Glycolipids and Volumetric Effects

The mere presence of conjugated sugar molecules at the lipid headgroup/water interface does not appear to be sufficient to afford protection of an SLB upon drying. In fact, neither lactosyl-PE nor glucosylcerebroside provided any protection to the membrane upon dehydration (Figure 7). This is again consistent with the notion that the sugar needs to adopt the proper conformation in order to perform its role as a lipopreservative. It should be noted that certain glycolipids such as digalactosyldiacylglycerol (DGDG) have been reported to have an influence on the physical behavior of lipid membranes in the dry and hydrated states.65 However, whether these effects were due to sugar interactions with the PC headgroups or merely the influence of their highly unsaturated acyl chains, which strongly depressed the gel-to-liquid crystalline phase transition temperature of the membrane, remains unclear.66 DGDG might also have a volumetric effect.17

Volumetric effects may certainly be important for α,α-trehalose as well. As noted in the introduction, this sugar has the highest glass transition temperature of any known disaccharide.19 In fact, its Tg value may be raised even further by the presence of phosphate ions in the buffer.67 It is certainly possible that the axial, axial linkage and the resultant clam shell structure help provide lipid membrane protection upon drying because they lead to a high glass transition temperature. This idea would be consistent with a combined mechanism involving water replacement and volumetric effects.

Bilayer Damage, but not Delamination: Maltose and GM1

The data in Figure 4 showed that maltose prevented delamination of lipid material from the glass surface upon removal of water from the supported membrane. Unlike α,α-trehalose, however, these bilayers experienced a complete loss in lateral fluidity upon rehydration. A similar result was found for bilayers containing ganglioside GM1. In this case, a considerable amount of lipid material also remained at the interface upon removal of bulk water, but again was completely immobile after rehydration as judged by FRAP.

We hypothesize that maltose may give rise to a volumetric effect, but lacks the appropriate conformation to protect supported lipid membranes against lipid rearrangements after delamination is prevented. It should be noted that maltose has a rather high Tg value, although not quite as high as α,α-trehalose.19 Whether or not the ability to form a vitrified layer by itself affects the phase transition temperature of a lipid bilayer has been an issue of debate in the literature.11, 18, 68 Our results are consistent with the notion that volumetric effects may be sufficient to prevent lipid delamination from the solid substrate as bulk water is removed. Therefore, the ability to form a sugar glass layer may be a necessary, but not sufficient condition to preserve supported lipid bilayers upon drying.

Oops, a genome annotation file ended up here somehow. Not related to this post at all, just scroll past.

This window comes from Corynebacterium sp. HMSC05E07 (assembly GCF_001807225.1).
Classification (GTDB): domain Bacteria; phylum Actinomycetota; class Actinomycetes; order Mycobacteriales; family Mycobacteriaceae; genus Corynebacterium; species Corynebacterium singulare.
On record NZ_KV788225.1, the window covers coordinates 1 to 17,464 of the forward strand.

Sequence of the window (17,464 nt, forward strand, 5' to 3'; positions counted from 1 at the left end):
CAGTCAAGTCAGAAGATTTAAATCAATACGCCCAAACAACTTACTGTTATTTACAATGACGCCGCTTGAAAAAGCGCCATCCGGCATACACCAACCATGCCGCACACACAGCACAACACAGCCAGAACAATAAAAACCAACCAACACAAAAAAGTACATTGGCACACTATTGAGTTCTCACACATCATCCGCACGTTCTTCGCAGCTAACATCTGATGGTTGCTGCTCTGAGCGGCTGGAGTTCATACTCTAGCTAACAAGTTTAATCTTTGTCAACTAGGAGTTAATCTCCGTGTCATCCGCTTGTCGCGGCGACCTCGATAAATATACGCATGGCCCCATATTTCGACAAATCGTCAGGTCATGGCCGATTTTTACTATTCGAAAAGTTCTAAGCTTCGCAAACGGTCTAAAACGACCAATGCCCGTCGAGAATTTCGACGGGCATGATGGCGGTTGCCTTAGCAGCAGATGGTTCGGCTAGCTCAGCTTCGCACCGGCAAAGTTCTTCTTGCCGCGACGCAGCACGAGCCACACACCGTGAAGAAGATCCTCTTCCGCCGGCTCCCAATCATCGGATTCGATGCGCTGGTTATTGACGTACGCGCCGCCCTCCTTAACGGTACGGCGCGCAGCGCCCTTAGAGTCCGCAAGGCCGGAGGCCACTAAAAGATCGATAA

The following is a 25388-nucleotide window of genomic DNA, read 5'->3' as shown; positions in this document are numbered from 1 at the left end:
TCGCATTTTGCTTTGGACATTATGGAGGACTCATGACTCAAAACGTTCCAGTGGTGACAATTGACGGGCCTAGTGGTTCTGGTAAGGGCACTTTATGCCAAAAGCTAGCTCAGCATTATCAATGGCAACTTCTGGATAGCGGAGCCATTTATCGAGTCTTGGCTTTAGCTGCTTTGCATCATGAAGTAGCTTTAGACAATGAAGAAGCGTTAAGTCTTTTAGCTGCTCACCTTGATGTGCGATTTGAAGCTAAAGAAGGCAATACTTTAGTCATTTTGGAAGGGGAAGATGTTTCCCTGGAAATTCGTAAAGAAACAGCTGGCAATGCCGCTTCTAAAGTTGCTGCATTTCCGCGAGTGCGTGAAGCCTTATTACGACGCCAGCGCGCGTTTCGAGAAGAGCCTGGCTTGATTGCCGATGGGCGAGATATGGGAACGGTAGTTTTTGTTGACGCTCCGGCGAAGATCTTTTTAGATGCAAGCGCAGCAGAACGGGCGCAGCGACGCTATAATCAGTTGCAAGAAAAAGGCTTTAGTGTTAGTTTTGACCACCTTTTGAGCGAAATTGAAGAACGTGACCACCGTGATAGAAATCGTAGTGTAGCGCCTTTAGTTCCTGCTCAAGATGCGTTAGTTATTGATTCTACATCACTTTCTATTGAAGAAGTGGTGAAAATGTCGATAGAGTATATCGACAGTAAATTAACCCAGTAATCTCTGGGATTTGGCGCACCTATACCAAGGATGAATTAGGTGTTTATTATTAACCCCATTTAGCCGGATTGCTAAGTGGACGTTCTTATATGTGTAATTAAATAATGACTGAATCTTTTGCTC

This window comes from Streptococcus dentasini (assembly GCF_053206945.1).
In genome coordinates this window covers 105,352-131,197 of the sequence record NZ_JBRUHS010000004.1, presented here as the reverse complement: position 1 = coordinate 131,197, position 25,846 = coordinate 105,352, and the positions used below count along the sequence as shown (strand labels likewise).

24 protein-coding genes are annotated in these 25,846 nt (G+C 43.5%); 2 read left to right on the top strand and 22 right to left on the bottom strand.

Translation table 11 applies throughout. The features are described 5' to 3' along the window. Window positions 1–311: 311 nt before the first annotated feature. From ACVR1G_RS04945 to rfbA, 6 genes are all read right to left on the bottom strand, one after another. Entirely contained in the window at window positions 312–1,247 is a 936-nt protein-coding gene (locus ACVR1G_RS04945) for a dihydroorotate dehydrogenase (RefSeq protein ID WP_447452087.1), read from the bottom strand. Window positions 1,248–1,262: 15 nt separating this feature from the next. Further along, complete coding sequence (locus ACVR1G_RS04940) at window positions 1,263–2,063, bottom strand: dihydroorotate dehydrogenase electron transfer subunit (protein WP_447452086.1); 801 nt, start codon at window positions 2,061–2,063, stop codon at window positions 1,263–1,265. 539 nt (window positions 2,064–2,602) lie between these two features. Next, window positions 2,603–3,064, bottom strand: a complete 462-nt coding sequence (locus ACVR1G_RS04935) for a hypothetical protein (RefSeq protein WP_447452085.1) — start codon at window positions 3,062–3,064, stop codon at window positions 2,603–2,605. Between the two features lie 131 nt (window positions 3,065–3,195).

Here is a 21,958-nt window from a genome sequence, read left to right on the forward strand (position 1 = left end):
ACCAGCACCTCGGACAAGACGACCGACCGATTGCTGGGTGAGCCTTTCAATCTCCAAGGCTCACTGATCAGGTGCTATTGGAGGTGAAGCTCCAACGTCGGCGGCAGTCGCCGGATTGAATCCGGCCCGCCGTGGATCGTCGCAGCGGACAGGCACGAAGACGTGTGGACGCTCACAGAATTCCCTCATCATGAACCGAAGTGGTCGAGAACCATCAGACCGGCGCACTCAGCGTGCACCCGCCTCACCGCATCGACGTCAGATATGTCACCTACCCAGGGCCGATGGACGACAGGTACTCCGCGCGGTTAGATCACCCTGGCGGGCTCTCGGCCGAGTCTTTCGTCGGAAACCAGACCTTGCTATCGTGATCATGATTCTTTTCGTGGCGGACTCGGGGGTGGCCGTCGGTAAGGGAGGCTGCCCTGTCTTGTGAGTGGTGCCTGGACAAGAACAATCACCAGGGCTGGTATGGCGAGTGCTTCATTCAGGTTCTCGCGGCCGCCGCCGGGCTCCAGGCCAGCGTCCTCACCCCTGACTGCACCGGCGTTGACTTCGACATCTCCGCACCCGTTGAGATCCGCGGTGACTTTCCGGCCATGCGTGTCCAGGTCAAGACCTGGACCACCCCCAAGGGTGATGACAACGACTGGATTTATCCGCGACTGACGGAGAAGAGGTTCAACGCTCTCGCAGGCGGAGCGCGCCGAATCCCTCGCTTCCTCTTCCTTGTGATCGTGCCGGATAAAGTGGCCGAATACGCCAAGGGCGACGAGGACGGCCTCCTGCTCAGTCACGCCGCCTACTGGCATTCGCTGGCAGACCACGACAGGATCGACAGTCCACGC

Symmetry and Bivalency

Because of its clam shell conformation, α,α-trehalose has several structural characteristics that may also help explain its unusual anhydrobiotic properties. For example, unlike other naturally occurring disaccharides, α,α-trehalose possesses a formal C2 axis of symmetry in the clam shell conformation. Therefore, both of its glucopyranose rings can hydrogen bond in a very similar fashion with surround lipids molecules when the disaccharide is present in the headgroup region of the bilayer.15, 16 Indeed, it is also almost exactly the right size in the clam shell conformation to span the distance between the headgroups of two adjacent lipid molecules. Such bivalency may provide stability upon drying or even facilitate a more extensive hydrogen bonding network. Moreover, the specific arrangement of the hydroxyl groups in α,α-trehalose may optimize the hydrogen bonding arrangement for water replacement. Evidence for this last statement comes from the somewhat less protective behavior afforded by α,α-galacto-trehalose, which only differs from the structure of α,α-trehalose by the epimerization of the two 4-hydroxyl groups to the axial position from the equatorial position (Figure 1). Such a change may slightly weaken anhydrobiotic preservation by putting these OH groups in a less favorable position for simultaneous hydrogen bonding with two phosphatidylcholine headgroups.

Acknowledgments

The authors thank DARPA (FA9550-06-C-0006) and the NIH (R01 GM070622) for support. The authors also wish to thank Prof. Eric E. Simanek for useful discussions.